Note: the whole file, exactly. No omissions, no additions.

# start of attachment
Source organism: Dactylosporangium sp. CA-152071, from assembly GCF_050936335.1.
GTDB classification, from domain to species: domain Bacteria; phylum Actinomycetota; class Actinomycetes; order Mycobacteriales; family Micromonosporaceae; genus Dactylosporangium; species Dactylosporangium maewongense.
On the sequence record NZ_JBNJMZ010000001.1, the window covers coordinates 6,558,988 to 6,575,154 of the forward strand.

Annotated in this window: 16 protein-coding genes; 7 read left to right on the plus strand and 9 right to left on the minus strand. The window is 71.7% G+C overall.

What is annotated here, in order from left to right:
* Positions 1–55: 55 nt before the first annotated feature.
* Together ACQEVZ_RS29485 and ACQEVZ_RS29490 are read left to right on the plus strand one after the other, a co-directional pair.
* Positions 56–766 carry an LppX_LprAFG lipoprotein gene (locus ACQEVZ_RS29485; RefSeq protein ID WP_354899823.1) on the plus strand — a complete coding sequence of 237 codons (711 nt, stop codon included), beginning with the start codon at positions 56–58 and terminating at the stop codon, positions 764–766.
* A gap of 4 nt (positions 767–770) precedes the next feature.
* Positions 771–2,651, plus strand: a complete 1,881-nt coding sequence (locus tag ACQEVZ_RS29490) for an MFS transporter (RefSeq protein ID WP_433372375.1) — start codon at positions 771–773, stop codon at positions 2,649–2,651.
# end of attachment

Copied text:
Source organism: Dactylosporangium sp. CA-152071, from assembly GCF_050936335.1.
GTDB classification, from domain to species: domain Bacteria; phylum Actinomycetota; class Actinomycetes; order Mycobacteriales; family Micromonosporaceae; genus Dactylosporangium; species Dactylosporangium maewongense.
On the sequence record NZ_JBNJMZ010000001.1, the window covers coordinates 6,558,988 to 6,575,154 of the forward strand.

Annotated in this window: 16 protein-coding genes; 7 read left to right on the plus strand and 9 right to left on the minus strand. The window is 71.7% G+C overall.

What is annotated here, in order from left to right:
* Positions 1–55: 55 nt before the first annotated feature.
* Together ACQEVZ_RS29485 and ACQEVZ_RS29490 are read left to right on the plus strand one after the other, a co-directional pair.
* Positions 56–766 carry an LppX_LprAFG lipoprotein gene (locus ACQEVZ_RS29485; RefSeq protein ID WP_354899823.1) on the plus strand — a complete coding sequence of 237 codons (711 nt, stop codon included), beginning with the start codon at positions 56–58 and terminating at the stop codon, positions 764–766.
* A gap of 4 nt (positions 767–770) precedes the next feature.
* Positions 771–2,651, plus strand: a complete 1,881-nt coding sequence (locus tag ACQEVZ_RS29490) for an MFS transporter (RefSeq protein ID WP_433372375.1) — start codon at positions 771–773, stop codon at positions 2,649–2,651.